• It is highly possible we rushed putting the skirting up.  Um, actually we did for sure and ignored the recommended wait time.  After attaching the 3M base, it’s important to wait on putting the vinyl up, which ensures the maximum bond strength of the 3m snap base.
  • We needed to distribute the pressure evenly on the snaps, which would have been possible with a pipe clamp system rather than sandbags.

Lots of lessons learned on this one!

I contacted EZ Snap Direct to see their thoughts on where we went wrong or if there was some sort of faulty materials involved.  They were very helpful and quick to respond to our questions and suggested some of the fixes below

Our Fixes

  • More snaps, quite a few more.  Since we are in a high-wind area the snaps need to be closer than 10 inches.  From EZ Snap,

For extra windy locations, we recommend placing the studs more like every 8″ to 6″ apart. If you use this spacing you will need to order extra fastener sets with your order.

  • The snaps need to be allowed to cure.  We are leaving them on for a week, even though that length of time isn’t necessary.  Call us paranoid but we want to make sure they are really stuck on this time.
  • We put the new snaps on when we had a warm day and it was near 60 degrees. We’re hoping it’s close enough to the recommended temperature to be effective.
  • We are going to move the sandbags back and use them to stop the skirting from moving too much.  This will allow some movement though, rather than wedging them allowing pressure to build up.
  • PVC pipe clamps were ordered with the extra snaps.  We’ll use them to clamp the skirting down to PVC pipes and more evenly distribute the weight and pressure.  The sandbags will stop any flapping.
  • Our contact at EZ Snap Direct recommended we superglue any snaps that separated (leaving the adhesive back on the camper)

Conclusion

Oh, to do this again!  We didn’t do our homework as well as we had thought.  Most certainly, we made mistakes.  Overall, I think we would have been better off skirting our RV with Option #1.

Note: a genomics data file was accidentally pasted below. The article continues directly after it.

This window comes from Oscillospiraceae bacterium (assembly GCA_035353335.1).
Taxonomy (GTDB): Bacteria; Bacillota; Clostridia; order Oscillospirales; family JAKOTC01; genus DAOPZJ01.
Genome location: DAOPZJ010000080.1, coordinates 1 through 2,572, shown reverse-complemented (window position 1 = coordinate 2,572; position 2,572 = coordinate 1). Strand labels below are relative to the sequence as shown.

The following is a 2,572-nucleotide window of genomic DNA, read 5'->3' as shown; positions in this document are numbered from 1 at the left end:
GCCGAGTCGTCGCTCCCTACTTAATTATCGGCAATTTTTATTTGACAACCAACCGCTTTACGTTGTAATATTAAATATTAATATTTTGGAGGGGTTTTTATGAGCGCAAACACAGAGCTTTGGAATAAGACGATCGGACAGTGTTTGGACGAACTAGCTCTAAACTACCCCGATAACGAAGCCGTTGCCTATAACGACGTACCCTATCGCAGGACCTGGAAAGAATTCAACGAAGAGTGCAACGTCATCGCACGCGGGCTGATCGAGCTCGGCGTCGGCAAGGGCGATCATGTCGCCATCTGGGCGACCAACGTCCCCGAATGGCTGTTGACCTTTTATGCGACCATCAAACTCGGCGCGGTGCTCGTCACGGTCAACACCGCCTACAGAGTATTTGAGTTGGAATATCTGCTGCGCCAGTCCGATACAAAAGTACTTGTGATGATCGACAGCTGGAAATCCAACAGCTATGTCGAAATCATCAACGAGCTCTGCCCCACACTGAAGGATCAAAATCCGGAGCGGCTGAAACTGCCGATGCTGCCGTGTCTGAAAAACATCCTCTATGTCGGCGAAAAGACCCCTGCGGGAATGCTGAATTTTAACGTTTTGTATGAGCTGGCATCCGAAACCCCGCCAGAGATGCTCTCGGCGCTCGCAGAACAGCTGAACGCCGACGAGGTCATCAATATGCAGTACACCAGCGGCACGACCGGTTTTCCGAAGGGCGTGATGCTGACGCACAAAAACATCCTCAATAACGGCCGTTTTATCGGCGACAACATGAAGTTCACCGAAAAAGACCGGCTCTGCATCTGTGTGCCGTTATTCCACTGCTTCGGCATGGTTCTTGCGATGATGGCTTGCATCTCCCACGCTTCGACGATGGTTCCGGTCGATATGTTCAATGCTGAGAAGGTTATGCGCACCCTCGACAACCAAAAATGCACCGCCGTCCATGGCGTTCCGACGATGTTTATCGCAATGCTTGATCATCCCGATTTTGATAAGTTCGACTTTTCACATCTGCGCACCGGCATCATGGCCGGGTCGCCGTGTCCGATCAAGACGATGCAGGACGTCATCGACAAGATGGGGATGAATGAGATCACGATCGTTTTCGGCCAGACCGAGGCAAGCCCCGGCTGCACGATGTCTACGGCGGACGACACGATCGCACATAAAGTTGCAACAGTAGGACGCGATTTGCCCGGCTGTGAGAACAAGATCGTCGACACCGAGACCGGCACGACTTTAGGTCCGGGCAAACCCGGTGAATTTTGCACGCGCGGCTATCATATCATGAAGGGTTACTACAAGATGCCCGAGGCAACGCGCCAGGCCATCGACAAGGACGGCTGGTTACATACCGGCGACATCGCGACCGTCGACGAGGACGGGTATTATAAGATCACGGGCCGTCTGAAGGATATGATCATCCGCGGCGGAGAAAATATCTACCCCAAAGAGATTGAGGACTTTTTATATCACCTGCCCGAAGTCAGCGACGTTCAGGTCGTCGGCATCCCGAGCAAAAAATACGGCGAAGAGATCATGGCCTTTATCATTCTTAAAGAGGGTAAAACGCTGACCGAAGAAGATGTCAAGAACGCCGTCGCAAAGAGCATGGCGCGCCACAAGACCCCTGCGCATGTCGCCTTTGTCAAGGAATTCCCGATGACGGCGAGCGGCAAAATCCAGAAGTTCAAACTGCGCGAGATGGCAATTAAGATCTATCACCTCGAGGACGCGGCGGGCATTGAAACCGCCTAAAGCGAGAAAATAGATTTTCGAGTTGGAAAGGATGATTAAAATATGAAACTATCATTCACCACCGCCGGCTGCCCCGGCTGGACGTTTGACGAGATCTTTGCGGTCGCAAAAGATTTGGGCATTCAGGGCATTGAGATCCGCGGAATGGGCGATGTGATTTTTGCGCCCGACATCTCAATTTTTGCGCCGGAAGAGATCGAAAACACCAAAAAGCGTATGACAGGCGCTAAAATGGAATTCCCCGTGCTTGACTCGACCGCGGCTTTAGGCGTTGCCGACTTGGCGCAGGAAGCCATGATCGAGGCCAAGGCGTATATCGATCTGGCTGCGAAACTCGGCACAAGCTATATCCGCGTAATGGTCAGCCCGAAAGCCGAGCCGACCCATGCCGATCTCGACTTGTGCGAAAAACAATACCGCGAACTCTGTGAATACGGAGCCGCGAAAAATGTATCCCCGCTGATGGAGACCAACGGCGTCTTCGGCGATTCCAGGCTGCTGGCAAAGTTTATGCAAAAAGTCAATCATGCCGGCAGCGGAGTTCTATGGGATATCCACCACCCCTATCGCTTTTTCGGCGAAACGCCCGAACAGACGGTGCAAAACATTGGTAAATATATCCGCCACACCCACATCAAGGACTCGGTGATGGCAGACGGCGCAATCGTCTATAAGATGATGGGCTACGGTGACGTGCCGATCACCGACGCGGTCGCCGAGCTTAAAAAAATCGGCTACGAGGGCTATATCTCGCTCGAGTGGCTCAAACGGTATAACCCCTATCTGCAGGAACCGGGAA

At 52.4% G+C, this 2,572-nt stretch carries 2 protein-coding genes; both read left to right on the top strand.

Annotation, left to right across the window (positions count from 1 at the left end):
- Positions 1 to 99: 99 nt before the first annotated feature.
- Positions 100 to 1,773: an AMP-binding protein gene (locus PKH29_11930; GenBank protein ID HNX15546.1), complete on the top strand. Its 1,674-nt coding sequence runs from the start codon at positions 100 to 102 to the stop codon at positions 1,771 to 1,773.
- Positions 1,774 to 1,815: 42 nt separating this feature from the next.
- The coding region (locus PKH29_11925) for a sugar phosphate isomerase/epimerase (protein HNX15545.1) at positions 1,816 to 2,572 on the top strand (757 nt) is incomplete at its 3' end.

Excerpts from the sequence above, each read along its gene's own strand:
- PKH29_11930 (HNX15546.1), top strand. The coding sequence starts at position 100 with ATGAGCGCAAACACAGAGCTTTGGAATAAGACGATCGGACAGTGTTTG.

As far as the vinyl skirting is concerned, here are our conclusions.

Pipe Clamp System.  We should have read about and used the pipe clamp system especially given our windy location.

Snap Spacing.  If we had paid attention to the windy area tips, it would not have cost us so much in the long run in added shipping.

Snap Curing Time.  We rushed it.  Plain and simple, we didn’t wait the recommended time.

5th Wheel Enclosure.  As it looks right now, it’s not necessary and is really an added cost.  We have our electric and propane costs for November.  Of course, weather changes and fluctuates but we’ll see how our bill changes for the month of December without the 5th wheel enclosed.

EZ Snap was great to work with and their product does seem to be high quality.  I just wonder if this type of skirting is not the best for windy locations.

We’ll update on how our modifications work after the next blustery day.

Keeping the Precious H2O Flowing During Winter

The other day, we moved into our semi-perminent site.  Semi- because we’ll be there for 6 1/2 months.  The winter months and off season at Hart Ranch allow for less moving.  Come summer, we’ll be moving twice a month.

We already had our water hose freeze when it got real cold.  It’s been warm lately, but we figured now was as good a time as any to protect our precious H20.

So Mark spent about an hour making sure our water won’t freeze again.

It’s pretty self explanatory but the pictures are below.

But first, we’ve been discussing heat tape for a few months . . .

“We have to get heat tape so our water doesn’t freeze.”

“We need to order some heat tape.”  

“How long do you think we need the heat tape be?”  

“Did you order the heat tape?”

Well did you notice that each quote had the word “tape” in it??

Ummmm yeah, me too.  But heat tape is NOT tape.  Tape implies something that bonds or has an adhesive side to it.  Heat tape is NOT tape.

One of life’s mysteries I suppose.

Heat HOSE would be more appropriate…or heat STRIP.

Heat hose tape is plugged into an outlet and it becomes a heated strip that lays against the water hose.  Whoever came up with the name “Heat Tape,” I’d like to talk to you.  But really, I suppose I have more important things to concern myself with so….I’m sorry.

Back to the task at hand.

First Mark wrapped the water hose with tin foil…something about conducting heat.

Next he wrapped both the water hose and the heat tape in 1-inch foam insulation.

Here is another view. . .

How’s that for over-explaining something??

Pretty simple really.  Lastly, he duct-taped the foam to secure it even further.  Easy peasy.

But don’t forget to plug in your heat hose tape.